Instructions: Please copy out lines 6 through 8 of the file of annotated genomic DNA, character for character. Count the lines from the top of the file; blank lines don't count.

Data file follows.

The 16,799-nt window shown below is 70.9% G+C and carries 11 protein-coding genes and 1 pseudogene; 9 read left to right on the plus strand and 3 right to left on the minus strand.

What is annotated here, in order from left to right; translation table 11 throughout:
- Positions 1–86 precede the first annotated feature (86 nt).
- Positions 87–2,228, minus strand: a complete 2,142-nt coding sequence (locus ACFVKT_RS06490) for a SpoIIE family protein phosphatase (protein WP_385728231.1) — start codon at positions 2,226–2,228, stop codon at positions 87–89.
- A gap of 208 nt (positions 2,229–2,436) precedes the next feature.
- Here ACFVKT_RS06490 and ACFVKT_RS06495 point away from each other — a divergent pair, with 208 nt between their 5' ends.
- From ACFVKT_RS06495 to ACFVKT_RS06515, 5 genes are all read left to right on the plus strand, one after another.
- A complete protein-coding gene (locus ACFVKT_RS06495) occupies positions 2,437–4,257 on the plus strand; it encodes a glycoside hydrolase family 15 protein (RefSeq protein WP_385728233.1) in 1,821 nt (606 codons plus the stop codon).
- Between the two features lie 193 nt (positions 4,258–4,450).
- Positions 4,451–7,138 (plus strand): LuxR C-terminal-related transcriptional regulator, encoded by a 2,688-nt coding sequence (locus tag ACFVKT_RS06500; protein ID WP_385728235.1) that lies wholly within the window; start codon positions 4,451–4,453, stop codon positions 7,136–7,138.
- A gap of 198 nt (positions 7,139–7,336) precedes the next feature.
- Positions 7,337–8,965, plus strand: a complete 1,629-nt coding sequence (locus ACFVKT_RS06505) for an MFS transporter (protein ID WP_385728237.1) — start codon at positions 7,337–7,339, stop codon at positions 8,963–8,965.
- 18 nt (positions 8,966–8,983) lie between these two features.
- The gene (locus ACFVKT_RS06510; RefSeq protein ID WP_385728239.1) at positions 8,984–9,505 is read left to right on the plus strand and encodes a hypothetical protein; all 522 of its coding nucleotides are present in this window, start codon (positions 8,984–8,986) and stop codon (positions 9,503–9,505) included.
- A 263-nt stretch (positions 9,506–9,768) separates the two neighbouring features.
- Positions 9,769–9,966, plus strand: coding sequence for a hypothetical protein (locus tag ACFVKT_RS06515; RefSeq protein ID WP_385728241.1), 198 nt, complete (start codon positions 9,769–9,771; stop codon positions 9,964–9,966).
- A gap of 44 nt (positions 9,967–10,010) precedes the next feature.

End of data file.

- Here ACFVKT_RS06490 and ACFVKT_RS06495 point away from each other — a divergent pair, with 208 nt between their 5' ends.
- From ACFVKT_RS06495 to ACFVKT_RS06515, 5 genes are all read left to right on the plus strand, one after another.
- A complete protein-coding gene (locus ACFVKT_RS06495) occupies positions 2,437–4,257 on the plus strand; it encodes a glycoside hydrolase family 15 protein (RefSeq protein WP_385728233.1) in 1,821 nt (606 codons plus the stop codon).